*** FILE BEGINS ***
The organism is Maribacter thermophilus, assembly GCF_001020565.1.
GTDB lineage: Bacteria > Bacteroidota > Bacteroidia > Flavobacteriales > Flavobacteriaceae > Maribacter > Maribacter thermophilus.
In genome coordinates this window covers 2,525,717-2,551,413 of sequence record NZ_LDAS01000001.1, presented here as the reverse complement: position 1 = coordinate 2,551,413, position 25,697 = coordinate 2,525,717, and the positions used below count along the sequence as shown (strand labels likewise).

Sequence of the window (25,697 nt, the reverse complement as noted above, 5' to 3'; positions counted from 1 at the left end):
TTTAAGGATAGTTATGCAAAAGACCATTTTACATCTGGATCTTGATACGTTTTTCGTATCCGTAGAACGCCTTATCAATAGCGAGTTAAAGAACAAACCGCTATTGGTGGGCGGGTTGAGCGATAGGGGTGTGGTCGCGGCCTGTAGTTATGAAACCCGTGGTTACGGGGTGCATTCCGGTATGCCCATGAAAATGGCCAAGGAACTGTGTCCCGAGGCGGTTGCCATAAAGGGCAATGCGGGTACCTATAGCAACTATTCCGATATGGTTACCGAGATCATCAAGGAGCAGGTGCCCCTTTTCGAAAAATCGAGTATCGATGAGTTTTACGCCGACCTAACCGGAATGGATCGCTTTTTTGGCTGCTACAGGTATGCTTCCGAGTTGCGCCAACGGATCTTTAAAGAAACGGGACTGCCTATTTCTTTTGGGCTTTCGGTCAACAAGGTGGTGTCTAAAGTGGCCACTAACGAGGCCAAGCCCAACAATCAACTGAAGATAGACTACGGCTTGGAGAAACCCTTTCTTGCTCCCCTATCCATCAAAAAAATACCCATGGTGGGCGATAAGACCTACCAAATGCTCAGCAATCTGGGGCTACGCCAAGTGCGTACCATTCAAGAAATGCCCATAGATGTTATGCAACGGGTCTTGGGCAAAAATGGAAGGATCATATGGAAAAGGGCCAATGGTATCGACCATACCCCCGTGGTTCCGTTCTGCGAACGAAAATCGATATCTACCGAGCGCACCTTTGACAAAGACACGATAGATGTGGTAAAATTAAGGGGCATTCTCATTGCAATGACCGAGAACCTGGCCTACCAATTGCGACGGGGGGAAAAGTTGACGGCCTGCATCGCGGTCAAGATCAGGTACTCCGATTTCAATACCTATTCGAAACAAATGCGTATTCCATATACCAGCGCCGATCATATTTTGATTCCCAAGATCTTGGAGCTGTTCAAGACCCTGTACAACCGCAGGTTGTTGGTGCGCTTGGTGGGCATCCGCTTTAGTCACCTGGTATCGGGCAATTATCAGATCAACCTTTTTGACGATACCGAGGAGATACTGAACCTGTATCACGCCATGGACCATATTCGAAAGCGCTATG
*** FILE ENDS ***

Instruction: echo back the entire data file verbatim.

The organism is Maribacter thermophilus, assembly GCF_001020565.1.
GTDB lineage: Bacteria > Bacteroidota > Bacteroidia > Flavobacteriales > Flavobacteriaceae > Maribacter > Maribacter thermophilus.
In genome coordinates this window covers 2,525,717-2,551,413 of sequence record NZ_LDAS01000001.1, presented here as the reverse complement: position 1 = coordinate 2,551,413, position 25,697 = coordinate 2,525,717, and the positions used below count along the sequence as shown (strand labels likewise).

Sequence of the window (25,697 nt, the reverse complement as noted above, 5' to 3'; positions counted from 1 at the left end):
TTTAAGGATAGTTATGCAAAAGACCATTTTACATCTGGATCTTGATACGTTTTTCGTATCCGTAGAACGCCTTATCAATAGCGAGTTAAAGAACAAACCGCTATTGGTGGGCGGGTTGAGCGATAGGGGTGTGGTCGCGGCCTGTAGTTATGAAACCCGTGGTTACGGGGTGCATTCCGGTATGCCCATGAAAATGGCCAAGGAACTGTGTCCCGAGGCGGTTGCCATAAAGGGCAATGCGGGTACCTATAGCAACTATTCCGATATGGTTACCGAGATCATCAAGGAGCAGGTGCCCCTTTTCGAAAAATCGAGTATCGATGAGTTTTACGCCGACCTAACCGGAATGGATCGCTTTTTTGGCTGCTACAGGTATGCTTCCGAGTTGCGCCAACGGATCTTTAAAGAAACGGGACTGCCTATTTCTTTTGGGCTTTCGGTCAACAAGGTGGTGTCTAAAGTGGCCACTAACGAGGCCAAGCCCAACAATCAACTGAAGATAGACTACGGCTTGGAGAAACCCTTTCTTGCTCCCCTATCCATCAAAAAAATACCCATGGTGGGCGATAAGACCTACCAAATGCTCAGCAATCTGGGGCTACGCCAAGTGCGTACCATTCAAGAAATGCCCATAGATGTTATGCAACGGGTCTTGGGCAAAAATGGAAGGATCATATGGAAAAGGGCCAATGGTATCGACCATACCCCCGTGGTTCCGTTCTGCGAACGAAAATCGATATCTACCGAGCGCACCTTTGACAAAGACACGATAGATGTGGTAAAATTAAGGGGCATTCTCATTGCAATGACCGAGAACCTGGCCTACCAATTGCGACGGGGGGAAAAGTTGACGGCCTGCATCGCGGTCAAGATCAGGTACTCCGATTTCAATACCTATTCGAAACAAATGCGTATTCCATATACCAGCGCCGATCATATTTTGATTCCCAAGATCTTGGAGCTGTTCAAGACCCTGTACAACCGCAGGTTGTTGGTGCGCTTGGTGGGCATCCGCTTTAGTCACCTGGTATCGGGCAATTATCAGATCAACCTTTTTGACGATACCGAGGAGATACTGAACCTGTATCACGCCATGGACCATATTCGAAAGCGCTATG